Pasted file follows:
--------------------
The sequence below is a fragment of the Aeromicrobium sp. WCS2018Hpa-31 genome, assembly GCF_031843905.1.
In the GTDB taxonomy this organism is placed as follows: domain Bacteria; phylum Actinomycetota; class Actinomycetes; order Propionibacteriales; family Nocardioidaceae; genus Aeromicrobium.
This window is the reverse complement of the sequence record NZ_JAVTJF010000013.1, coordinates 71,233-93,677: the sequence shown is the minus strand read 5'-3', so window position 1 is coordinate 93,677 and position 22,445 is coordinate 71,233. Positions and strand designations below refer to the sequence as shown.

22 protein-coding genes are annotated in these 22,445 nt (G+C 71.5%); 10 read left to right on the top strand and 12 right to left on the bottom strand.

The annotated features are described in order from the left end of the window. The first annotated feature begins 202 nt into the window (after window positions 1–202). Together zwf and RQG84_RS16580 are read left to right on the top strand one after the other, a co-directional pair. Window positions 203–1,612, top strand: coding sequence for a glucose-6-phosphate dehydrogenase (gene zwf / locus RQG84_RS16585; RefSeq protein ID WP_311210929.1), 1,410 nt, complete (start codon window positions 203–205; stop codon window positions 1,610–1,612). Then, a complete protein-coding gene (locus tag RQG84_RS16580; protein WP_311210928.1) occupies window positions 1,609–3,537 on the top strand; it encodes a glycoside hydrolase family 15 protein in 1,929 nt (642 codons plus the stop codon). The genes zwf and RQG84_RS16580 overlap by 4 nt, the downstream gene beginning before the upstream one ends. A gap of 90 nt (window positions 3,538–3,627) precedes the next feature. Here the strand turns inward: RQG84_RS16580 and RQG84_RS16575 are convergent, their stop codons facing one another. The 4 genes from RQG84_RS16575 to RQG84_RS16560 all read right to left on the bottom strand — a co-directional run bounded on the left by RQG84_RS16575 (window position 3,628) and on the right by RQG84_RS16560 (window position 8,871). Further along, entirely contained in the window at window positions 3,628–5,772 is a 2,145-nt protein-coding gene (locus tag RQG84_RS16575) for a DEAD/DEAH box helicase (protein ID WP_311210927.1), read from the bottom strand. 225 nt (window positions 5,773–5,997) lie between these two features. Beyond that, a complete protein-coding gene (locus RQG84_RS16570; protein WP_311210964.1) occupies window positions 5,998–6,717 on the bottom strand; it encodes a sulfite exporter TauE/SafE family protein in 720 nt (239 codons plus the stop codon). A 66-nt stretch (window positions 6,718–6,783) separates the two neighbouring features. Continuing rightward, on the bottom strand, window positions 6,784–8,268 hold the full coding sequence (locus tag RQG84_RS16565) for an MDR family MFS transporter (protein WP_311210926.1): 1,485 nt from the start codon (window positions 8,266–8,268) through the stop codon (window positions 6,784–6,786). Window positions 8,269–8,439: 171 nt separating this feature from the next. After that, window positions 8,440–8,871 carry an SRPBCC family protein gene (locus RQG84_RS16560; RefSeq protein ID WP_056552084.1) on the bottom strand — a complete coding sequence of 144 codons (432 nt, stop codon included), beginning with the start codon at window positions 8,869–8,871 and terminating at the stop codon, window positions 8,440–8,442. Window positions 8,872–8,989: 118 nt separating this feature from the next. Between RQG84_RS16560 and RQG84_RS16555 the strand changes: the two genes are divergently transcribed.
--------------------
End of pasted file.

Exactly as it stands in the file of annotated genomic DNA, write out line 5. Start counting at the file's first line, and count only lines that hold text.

The annotated features are described in order from the left end of the window. The first annotated feature begins 202 nt into the window (after window positions 1–202). Together zwf and RQG84_RS16580 are read left to right on the top strand one after the other, a co-directional pair. Window positions 203–1,612, top strand: coding sequence for a glucose-6-phosphate dehydrogenase (gene zwf / locus RQG84_RS16585; RefSeq protein ID WP_311210929.1), 1,410 nt, complete (start codon window positions 203–205; stop codon window positions 1,610–1,612). Then, a complete protein-coding gene (locus tag RQG84_RS16580; protein WP_311210928.1) occupies window positions 1,609–3,537 on the top strand; it encodes a glycoside hydrolase family 15 protein in 1,929 nt (642 codons plus the stop codon). The genes zwf and RQG84_RS16580 overlap by 4 nt, the downstream gene beginning before the upstream one ends. A gap of 90 nt (window positions 3,538–3,627) precedes the next feature. Here the strand turns inward: RQG84_RS16580 and RQG84_RS16575 are convergent, their stop codons facing one another. The 4 genes from RQG84_RS16575 to RQG84_RS16560 all read right to left on the bottom strand — a co-directional run bounded on the left by RQG84_RS16575 (window position 3,628) and on the right by RQG84_RS16560 (window position 8,871). Further along, entirely contained in the window at window positions 3,628–5,772 is a 2,145-nt protein-coding gene (locus tag RQG84_RS16575) for a DEAD/DEAH box helicase (protein ID WP_311210927.1), read from the bottom strand. 225 nt (window positions 5,773–5,997) lie between these two features. Beyond that, a complete protein-coding gene (locus RQG84_RS16570; protein WP_311210964.1) occupies window positions 5,998–6,717 on the bottom strand; it encodes a sulfite exporter TauE/SafE family protein in 720 nt (239 codons plus the stop codon). A 66-nt stretch (window positions 6,718–6,783) separates the two neighbouring features. Continuing rightward, on the bottom strand, window positions 6,784–8,268 hold the full coding sequence (locus tag RQG84_RS16565) for an MDR family MFS transporter (protein WP_311210926.1): 1,485 nt from the start codon (window positions 8,266–8,268) through the stop codon (window positions 6,784–6,786). Window positions 8,269–8,439: 171 nt separating this feature from the next. After that, window positions 8,440–8,871 carry an SRPBCC family protein gene (locus RQG84_RS16560; RefSeq protein ID WP_056552084.1) on the bottom strand — a complete coding sequence of 144 codons (432 nt, stop codon included), beginning with the start codon at window positions 8,869–8,871 and terminating at the stop codon, window positions 8,440–8,442. Window positions 8,872–8,989: 118 nt separating this feature from the next. Between RQG84_RS16560 and RQG84_RS16555 the strand changes: the two genes are divergently transcribed.